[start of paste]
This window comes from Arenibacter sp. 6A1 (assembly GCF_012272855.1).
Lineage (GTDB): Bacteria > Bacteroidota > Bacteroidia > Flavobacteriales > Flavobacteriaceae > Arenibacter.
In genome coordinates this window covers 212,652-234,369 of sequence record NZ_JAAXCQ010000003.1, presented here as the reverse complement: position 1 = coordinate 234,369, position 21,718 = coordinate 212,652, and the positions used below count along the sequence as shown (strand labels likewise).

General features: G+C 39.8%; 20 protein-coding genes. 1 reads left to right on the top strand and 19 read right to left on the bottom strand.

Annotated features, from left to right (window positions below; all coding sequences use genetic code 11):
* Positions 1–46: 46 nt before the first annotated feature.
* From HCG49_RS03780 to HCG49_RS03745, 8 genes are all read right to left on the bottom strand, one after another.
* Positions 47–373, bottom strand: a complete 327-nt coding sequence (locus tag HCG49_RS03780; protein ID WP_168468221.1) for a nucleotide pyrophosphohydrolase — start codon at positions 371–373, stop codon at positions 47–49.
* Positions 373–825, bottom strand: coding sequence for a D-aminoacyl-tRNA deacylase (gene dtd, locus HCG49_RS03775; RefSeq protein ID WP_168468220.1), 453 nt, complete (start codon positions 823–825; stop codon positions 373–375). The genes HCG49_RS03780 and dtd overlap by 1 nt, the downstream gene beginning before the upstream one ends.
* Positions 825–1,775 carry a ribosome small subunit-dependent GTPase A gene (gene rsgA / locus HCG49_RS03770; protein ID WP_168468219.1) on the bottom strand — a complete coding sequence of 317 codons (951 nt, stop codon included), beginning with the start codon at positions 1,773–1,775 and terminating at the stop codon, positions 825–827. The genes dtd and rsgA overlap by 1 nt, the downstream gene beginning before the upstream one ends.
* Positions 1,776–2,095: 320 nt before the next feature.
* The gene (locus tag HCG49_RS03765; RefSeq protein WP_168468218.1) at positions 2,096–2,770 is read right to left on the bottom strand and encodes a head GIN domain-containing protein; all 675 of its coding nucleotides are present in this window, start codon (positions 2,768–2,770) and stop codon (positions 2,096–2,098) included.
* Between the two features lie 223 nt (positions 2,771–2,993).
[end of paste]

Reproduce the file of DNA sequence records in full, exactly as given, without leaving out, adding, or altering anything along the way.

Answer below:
This window comes from Arenibacter sp. 6A1 (assembly GCF_012272855.1).
Lineage (GTDB): Bacteria > Bacteroidota > Bacteroidia > Flavobacteriales > Flavobacteriaceae > Arenibacter.
In genome coordinates this window covers 212,652-234,369 of sequence record NZ_JAAXCQ010000003.1, presented here as the reverse complement: position 1 = coordinate 234,369, position 21,718 = coordinate 212,652, and the positions used below count along the sequence as shown (strand labels likewise).

General features: G+C 39.8%; 20 protein-coding genes. 1 reads left to right on the top strand and 19 read right to left on the bottom strand.

Annotated features, from left to right (window positions below; all coding sequences use genetic code 11):
* Positions 1–46: 46 nt before the first annotated feature.
* From HCG49_RS03780 to HCG49_RS03745, 8 genes are all read right to left on the bottom strand, one after another.
* Positions 47–373, bottom strand: a complete 327-nt coding sequence (locus tag HCG49_RS03780; protein ID WP_168468221.1) for a nucleotide pyrophosphohydrolase — start codon at positions 371–373, stop codon at positions 47–49.
* Positions 373–825, bottom strand: coding sequence for a D-aminoacyl-tRNA deacylase (gene dtd, locus HCG49_RS03775; RefSeq protein ID WP_168468220.1), 453 nt, complete (start codon positions 823–825; stop codon positions 373–375). The genes HCG49_RS03780 and dtd overlap by 1 nt, the downstream gene beginning before the upstream one ends.
* Positions 825–1,775 carry a ribosome small subunit-dependent GTPase A gene (gene rsgA / locus HCG49_RS03770; protein ID WP_168468219.1) on the bottom strand — a complete coding sequence of 317 codons (951 nt, stop codon included), beginning with the start codon at positions 1,773–1,775 and terminating at the stop codon, positions 825–827. The genes dtd and rsgA overlap by 1 nt, the downstream gene beginning before the upstream one ends.
* Positions 1,776–2,095: 320 nt before the next feature.
* The gene (locus tag HCG49_RS03765; RefSeq protein WP_168468218.1) at positions 2,096–2,770 is read right to left on the bottom strand and encodes a head GIN domain-containing protein; all 675 of its coding nucleotides are present in this window, start codon (positions 2,768–2,770) and stop codon (positions 2,096–2,098) included.
* Between the two features lie 223 nt (positions 2,771–2,993).